Personalisation is not changing the product at all, it's just about the experience: Adarsh Noronha, Oracle
He says that shifting from mass production to customization with digital help is the key to success for companies
With brands taking that extra step ahead with the help of technology to meet consumer needs, Adarsh Noronha, Senior Sales Director – Oracle Marketing Cloud, India, spoke about the trigger point for such shifts from mass production to customisation. He also talks about the role that Oracle is playing here and how it helps clients during such a shift. Excerpts:
What do you think is triggering this change from mass production to customisation? How is this affecting the company’s branding?
With changed human behaviour and the ability to become more digital savvy, with a phone in hand coupled with a need to associate with something that cares for us in return, I think that is a big shifting point in consumerism. If you are an enterprise which is catering to millions of consumers, you can’t manage this manually. Obviously, companies have to go digital. This is what we call the digital transformation. You need to talk to your consumers very personally and understand them. To understand them, you need to get more data from them. According to Gartner, by the year 2020, every company that can focus on personalisation will increase their profits by up to 15 per cent straight.
The entire branding changes because customers are becoming more and more digital savvy. If you’re increasingly customising that means you are reciprocating to the need of the market. If a company is not adapting to this then you are expected to lose out on revenue, market share and consumers; your competitors will take that away from you. That’s how critical it is.
Is this shift having an impact on the brand identity or image?
Let’s take an example, if you go into a hotel, you book a room. This hotel is part of a multi-national group. You check in, because they’ve invested in the data about you, they would know the sort of room you prefer like smoking or non-smoking. They would know you like reading Chetan Bhagat, so they keep a Chetan Bhagat book in your room. They customise their service as per what you like. This won’t change their brand. Personalisation is not about changing the product at all. It is just about the experience. They won’t be creating a separate room just for you and not give it to anyone else. You as a customer wants relevant and enjoyable experiences.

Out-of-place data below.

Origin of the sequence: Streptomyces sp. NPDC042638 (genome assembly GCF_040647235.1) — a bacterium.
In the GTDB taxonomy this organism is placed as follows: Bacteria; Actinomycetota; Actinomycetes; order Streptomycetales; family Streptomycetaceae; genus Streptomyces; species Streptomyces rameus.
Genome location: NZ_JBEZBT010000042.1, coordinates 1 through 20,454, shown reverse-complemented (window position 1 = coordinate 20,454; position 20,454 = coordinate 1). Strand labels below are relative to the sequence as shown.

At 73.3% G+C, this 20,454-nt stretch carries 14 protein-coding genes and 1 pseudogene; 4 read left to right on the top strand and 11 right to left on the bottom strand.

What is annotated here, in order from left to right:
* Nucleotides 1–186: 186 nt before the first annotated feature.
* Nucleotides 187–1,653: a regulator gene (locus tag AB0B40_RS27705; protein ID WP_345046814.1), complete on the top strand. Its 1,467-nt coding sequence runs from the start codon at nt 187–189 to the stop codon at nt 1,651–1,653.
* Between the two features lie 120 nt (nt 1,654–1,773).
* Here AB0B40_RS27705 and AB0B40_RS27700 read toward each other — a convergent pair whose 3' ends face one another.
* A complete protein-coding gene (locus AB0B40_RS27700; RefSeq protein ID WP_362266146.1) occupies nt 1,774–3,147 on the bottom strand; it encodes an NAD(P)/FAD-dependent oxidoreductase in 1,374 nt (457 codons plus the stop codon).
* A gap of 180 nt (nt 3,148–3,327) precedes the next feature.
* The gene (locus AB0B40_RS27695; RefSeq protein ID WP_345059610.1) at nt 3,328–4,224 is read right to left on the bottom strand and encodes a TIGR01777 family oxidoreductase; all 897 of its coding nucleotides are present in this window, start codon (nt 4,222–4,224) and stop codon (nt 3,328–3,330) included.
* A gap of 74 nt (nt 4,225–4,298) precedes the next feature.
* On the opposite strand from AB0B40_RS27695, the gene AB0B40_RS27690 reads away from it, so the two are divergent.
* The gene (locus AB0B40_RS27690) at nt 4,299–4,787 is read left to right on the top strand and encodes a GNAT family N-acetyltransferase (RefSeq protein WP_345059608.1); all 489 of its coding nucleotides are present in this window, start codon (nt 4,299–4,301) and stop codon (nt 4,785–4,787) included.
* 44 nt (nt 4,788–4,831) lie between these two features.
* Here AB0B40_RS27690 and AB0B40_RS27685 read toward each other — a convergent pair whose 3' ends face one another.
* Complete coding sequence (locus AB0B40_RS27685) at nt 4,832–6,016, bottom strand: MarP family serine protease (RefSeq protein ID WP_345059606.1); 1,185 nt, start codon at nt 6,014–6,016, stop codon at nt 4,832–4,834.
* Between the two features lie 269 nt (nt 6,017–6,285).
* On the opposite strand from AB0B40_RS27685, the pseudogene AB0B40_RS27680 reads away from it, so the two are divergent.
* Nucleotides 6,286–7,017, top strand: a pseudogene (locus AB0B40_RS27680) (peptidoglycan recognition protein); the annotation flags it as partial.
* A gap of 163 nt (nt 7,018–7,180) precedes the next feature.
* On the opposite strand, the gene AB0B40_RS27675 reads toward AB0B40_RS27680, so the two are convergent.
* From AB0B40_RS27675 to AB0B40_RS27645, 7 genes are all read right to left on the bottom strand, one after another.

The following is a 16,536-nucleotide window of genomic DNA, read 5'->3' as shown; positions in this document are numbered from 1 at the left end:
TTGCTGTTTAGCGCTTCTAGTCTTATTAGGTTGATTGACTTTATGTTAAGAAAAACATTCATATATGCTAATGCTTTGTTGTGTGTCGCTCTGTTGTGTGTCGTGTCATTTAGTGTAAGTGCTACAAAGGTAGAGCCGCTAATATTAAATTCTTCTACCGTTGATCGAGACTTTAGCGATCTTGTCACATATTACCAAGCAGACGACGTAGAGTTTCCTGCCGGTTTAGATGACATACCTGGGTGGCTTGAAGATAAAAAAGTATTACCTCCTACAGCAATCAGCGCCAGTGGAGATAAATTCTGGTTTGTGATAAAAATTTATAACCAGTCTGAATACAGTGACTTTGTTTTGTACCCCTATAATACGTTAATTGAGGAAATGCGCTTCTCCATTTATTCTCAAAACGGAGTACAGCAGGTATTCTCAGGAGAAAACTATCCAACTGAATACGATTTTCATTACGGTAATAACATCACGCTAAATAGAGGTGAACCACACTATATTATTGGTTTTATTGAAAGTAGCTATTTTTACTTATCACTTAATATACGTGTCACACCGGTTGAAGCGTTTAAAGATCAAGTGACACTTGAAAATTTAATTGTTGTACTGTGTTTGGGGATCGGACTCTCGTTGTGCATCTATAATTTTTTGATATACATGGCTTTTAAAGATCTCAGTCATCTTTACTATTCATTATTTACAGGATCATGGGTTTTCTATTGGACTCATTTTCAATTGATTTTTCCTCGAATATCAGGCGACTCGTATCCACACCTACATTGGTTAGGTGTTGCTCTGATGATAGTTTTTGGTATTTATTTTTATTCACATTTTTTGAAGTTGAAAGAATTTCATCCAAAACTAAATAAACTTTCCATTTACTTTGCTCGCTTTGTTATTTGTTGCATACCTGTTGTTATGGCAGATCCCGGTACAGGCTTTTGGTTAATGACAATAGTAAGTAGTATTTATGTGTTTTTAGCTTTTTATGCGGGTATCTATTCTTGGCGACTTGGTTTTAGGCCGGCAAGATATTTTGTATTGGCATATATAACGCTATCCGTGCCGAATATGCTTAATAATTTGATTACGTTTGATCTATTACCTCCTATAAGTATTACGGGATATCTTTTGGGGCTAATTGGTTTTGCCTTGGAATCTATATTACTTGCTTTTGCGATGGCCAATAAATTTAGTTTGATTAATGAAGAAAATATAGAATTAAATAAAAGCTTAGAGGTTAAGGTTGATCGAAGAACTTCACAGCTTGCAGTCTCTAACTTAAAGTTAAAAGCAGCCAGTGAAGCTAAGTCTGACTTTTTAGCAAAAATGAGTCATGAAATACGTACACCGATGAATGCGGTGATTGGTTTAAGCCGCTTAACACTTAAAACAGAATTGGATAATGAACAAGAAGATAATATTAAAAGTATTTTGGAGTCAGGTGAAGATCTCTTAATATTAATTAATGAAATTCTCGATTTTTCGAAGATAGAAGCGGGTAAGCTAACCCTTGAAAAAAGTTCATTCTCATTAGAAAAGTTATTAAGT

What has Oracle been doing in this space?
For Oracle, globally and to all the segments that we operate in, we have done a lot of research ourselves and looked at a lot of research globally done by third party agencies. What we have understood is that what customers want is something real time and they need a personalised contextual experience. If you don’t do that, they will very easily get frustrated. The moment he will get frustrated, he will walk out. If you’re a B2B company, just sending emails won’t work. You don’t have to have a jazzy looking mobile app which doesn’t do anything apart from giving you knowledge. For example, your net banking app needs to work and help the consumer. As a company, you might invest a lot in collecting data about your consumers and what they do but it’s of no use if you fail to act upon it. Now what Oracle does is that it enables enterprises to not only get aware of their customers and get their data but also to act on it, and to act on it in such a way that customers feel the personalisation. You don’t just act on it contrary to the data you have. But you should be smart enough to mind the data you have and understand certain things from it and offer a service. So, you as a company become very well aware of your customers. Oracle’s products do that.
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